Autonomous Etiquette

If there’s one thing that intrigues me, it’s how different things work in different parts of the world. Let me illustrate this with elevator and waiting room etiquette.

If you live in the US or the UK, and you step into an elevator or into a waiting room, you say nothing. You walk in, stare at the ground or away from any human in potential view and wait for it to all the discomfort just go away. This is not the case in some places in Central Europe.

There you are, you have to take your kid to the podiatrist and it’s on the 4th floor and you’re sure as hell not taking the stairs because you’re hungover. In you go. You’re then stopped on the second floor at which point some old guy with an exceptionally bushy moustache walks in, looks you in the eye and then greets you with, “Good day.” You walk into the podiatrist office and you then say good day to room at large because reasons and then everyone sitting returns the favour. You then sit down. Different strokes, different folks.

Elevators and waiting offices have been around for a while. These various behaviours evolved over decades into whatever the hell we have today for what used to be called manners. As technology progresses lickety-split, when our heads stop spinning and we have a minute to breathe between device induced panic attacks we will also find ourselves having new etiquette for these new technologically created situations.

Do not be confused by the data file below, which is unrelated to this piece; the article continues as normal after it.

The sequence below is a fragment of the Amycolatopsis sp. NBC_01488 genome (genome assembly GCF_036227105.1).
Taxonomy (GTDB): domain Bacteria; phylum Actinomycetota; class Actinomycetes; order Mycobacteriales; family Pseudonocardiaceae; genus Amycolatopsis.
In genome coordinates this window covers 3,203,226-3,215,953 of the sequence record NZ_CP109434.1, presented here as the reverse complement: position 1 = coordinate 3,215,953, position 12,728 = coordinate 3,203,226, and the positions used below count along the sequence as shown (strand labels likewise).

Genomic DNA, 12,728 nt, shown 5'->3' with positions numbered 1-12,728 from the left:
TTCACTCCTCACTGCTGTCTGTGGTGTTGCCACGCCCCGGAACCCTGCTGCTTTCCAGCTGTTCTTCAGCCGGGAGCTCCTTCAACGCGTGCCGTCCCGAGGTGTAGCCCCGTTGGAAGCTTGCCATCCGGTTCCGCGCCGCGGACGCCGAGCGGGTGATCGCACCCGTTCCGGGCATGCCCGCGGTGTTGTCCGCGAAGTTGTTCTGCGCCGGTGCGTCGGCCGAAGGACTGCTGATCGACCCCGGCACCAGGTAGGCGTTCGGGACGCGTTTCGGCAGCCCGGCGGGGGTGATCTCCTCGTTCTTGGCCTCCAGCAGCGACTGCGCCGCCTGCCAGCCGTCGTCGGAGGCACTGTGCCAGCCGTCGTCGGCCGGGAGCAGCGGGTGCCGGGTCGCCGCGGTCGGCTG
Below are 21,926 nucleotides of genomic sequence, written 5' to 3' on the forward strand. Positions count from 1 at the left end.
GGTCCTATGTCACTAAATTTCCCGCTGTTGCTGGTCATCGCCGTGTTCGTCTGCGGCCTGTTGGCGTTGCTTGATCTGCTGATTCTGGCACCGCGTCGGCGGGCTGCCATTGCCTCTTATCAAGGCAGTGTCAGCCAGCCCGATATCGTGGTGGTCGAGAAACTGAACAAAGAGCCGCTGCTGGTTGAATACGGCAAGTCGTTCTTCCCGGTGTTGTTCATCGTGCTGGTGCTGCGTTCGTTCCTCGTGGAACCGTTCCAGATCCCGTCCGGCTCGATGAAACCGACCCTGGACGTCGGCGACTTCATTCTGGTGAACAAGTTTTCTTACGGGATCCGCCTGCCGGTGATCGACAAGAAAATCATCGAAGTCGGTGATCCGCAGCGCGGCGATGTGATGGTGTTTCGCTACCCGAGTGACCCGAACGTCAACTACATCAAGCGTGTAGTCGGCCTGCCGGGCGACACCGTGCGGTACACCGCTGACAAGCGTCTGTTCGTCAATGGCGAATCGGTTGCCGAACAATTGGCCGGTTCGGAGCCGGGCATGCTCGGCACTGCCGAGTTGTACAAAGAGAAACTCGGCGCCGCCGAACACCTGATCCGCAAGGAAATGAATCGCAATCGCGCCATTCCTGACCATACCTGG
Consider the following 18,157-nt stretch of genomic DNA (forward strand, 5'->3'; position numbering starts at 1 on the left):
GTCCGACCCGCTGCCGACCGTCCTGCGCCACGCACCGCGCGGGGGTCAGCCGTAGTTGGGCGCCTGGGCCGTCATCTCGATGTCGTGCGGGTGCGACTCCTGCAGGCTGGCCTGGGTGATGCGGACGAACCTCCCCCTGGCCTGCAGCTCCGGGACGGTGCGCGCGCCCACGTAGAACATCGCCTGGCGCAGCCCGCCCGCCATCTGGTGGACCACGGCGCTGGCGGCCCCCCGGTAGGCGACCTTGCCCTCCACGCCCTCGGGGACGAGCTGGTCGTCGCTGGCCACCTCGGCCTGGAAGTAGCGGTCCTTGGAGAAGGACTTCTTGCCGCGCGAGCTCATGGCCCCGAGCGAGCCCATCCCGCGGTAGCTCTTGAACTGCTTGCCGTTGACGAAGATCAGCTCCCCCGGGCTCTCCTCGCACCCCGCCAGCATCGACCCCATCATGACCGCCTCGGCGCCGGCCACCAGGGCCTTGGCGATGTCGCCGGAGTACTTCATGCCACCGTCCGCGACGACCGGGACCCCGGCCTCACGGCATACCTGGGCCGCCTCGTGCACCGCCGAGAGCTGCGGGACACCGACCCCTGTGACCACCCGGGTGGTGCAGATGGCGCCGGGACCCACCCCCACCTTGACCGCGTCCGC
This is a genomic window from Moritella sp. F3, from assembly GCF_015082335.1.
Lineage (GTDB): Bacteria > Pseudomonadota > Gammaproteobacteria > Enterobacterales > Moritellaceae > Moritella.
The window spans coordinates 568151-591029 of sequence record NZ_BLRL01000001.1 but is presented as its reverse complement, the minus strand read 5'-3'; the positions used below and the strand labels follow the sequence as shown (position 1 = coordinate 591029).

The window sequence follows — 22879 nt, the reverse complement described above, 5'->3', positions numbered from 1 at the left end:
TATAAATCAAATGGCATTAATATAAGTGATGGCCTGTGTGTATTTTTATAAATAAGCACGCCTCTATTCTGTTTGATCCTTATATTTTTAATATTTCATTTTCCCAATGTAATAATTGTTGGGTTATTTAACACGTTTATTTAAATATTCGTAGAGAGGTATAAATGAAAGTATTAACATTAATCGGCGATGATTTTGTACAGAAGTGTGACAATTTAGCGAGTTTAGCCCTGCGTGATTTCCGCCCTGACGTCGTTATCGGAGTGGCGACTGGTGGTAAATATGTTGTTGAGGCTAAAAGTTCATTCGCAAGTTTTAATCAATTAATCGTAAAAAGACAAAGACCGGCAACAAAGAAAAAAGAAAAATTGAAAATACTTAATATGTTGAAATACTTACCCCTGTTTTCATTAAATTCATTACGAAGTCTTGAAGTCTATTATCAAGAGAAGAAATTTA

For instance, let’s take this scenario that gets thrown around about the autonomous, ride-sharing car that people are getting into and out of all the time. Does it work like an elevator or a bus? The real issue with driverless and shared cars is not going to be whether or not they’re safe, but how awkward the conversation will be when you get into one. What if the other person farts? Can a parent threaten their kids to turn it around? What happens, which invariably will if these things ever hit our city streets, when someone gets in the autonomous ride-share completely wasted? Does everyone then pretend that this guy is not hammered but the cut their ride short while booking another? Would any of this be automated somehow?

I don’t have any answers, but I would love to try and figure some out. This is where I think designers and technologists should be thinking, not just application of a thing, but also the wider implications for society and culture.